Recognizing Arrietty’s need for adventure, Homily suggests that Pod teach Arrietty to borrow. A few days later, Pod gathers bristles from the mat by the front door to make a new scrub brush and takes Arrietty with him. Since the weather is nice, the humans in the house leave the front door propped open. Pod allows Arrietty to go outside and explore. While she is playing in the grass, Arrietty notices a large eye watching her.

The eye belongs to the boy who helped Pod with the teacup. After overcoming their initial wariness, Arrietty and the boy begin to talk. The boy tells Arrietty about the human world, and she realizes there are more humans in the world than Borrowers, contrary to what she had always believed. Arrietty worries that Borrowers are dying out and decides to write a letter to Uncle Hendreary in the badger set. The boy agrees to deliver it for her if she will read books to him.

Arrietty states she will leave the letter under the mat in the hall. Pod calls for Arrietty, and they return home for tea. Arrietty doesn’t tell her parents about meeting the boy because she doesn’t want to worry them. Arrietty leaves the letter under the mat but receives no news from the boy for several days and becomes increasingly anxious.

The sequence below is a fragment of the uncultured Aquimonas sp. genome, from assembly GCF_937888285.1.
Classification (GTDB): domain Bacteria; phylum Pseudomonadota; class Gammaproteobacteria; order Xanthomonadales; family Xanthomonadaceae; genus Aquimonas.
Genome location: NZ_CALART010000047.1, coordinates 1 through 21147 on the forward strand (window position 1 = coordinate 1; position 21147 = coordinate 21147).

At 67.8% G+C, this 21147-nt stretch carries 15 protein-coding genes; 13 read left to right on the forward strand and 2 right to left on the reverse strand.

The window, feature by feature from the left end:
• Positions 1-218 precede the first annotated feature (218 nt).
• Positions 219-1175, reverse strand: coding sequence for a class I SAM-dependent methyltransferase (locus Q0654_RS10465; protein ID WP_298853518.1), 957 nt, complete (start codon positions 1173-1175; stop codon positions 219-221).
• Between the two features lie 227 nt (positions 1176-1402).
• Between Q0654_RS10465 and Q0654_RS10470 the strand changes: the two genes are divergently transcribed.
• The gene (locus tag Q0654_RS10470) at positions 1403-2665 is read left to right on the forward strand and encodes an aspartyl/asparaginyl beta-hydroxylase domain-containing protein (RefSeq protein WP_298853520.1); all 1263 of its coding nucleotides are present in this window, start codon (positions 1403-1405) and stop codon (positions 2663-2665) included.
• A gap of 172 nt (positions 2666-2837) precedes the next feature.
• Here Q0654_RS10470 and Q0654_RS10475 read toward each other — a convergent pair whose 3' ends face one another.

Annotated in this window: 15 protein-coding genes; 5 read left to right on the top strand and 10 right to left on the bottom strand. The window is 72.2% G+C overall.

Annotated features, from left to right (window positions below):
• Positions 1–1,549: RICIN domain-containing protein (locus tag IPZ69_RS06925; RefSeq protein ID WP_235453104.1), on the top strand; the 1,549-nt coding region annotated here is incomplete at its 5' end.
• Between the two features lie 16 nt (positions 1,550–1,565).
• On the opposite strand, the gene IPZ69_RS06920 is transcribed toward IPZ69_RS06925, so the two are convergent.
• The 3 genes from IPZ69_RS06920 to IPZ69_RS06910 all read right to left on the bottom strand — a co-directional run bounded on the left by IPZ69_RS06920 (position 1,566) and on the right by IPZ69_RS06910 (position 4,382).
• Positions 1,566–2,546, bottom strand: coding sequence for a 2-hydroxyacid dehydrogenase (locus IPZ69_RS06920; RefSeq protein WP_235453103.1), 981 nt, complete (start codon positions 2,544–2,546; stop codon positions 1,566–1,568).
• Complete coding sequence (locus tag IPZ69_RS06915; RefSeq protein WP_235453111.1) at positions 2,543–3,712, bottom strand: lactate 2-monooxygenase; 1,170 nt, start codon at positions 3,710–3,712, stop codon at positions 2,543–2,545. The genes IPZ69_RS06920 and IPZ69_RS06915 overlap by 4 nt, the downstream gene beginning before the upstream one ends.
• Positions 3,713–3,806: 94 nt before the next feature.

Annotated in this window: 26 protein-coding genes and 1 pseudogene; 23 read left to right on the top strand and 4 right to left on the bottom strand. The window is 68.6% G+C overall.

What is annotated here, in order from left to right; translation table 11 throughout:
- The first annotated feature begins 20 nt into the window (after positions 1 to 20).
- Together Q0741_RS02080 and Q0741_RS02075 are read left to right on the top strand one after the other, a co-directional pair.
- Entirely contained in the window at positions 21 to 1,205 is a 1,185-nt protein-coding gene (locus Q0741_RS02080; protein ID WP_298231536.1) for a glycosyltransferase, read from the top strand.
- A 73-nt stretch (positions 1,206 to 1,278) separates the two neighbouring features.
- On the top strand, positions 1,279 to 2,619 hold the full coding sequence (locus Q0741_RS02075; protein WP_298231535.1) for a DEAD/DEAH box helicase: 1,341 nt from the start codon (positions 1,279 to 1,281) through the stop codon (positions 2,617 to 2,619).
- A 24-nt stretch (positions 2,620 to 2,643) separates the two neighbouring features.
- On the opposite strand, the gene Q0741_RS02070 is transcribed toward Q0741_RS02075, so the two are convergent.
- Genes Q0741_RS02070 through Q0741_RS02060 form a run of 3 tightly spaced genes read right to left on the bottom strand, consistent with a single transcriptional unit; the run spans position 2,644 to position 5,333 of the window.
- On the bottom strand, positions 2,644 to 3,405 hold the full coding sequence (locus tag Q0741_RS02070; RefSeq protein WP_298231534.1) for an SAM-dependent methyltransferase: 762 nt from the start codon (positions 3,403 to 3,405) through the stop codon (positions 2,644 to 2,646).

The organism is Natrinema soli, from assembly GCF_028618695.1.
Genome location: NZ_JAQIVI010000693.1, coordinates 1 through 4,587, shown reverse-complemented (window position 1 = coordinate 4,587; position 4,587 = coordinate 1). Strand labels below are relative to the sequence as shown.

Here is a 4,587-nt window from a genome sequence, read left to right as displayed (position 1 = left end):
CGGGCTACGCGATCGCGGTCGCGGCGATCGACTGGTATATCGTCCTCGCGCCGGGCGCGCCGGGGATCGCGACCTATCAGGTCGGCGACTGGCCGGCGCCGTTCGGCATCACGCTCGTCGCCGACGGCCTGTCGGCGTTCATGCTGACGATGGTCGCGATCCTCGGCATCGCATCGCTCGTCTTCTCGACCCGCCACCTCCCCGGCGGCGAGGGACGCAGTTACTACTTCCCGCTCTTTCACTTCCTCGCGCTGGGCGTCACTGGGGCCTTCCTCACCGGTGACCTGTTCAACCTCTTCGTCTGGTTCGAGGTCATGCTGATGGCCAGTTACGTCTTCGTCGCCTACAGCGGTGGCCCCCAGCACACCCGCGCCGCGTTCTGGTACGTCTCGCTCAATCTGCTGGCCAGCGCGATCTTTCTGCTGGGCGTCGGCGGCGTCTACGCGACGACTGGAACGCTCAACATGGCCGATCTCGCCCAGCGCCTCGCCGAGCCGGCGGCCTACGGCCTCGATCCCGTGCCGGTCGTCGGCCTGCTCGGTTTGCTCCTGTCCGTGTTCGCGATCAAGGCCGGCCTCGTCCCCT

One day, when Pod goes out borrowing, Arrietty tells Homily that she is going to the storeroom but instead sneaks up to the night nursery to see the boy. The boy had delivered the letter, and Uncle Hendreary wrote back asking her to tell Aunt Lupy to come home. Pod overhears Arrietty talking to the boy and takes her back downstairs. Pod and Homily are frightened that the boy will find their house, and now, even if they emigrate, they cannot move in with Hendreary because the boy knows where he lives as well.

That night Pod and Homily are awakened by their roof, a kitchen floorboard, being removed. The boy had found them. Pod and Homily are frightened, but he is simply bringing dollhouse furniture to give to the family. Pod and Homily are soon at ease with the boy, and he begins to bring them gifts almost nightly.

The family is delighted with their new treasures, but eventually the boy brings them gifts from the drawing room cabinet, in addition to the dollhouse furniture. The housekeeper, Mrs. Driver, notices that small items are beginning to go missing and is determined to discover why. She gets up in the middle of the night to investigate. The boy hears her coming and must leave before fully replacing the board above the Borrowers’ home. Mrs. Driver lifts up the board and sees Pod, Homily and Arrietty before they are able to hide.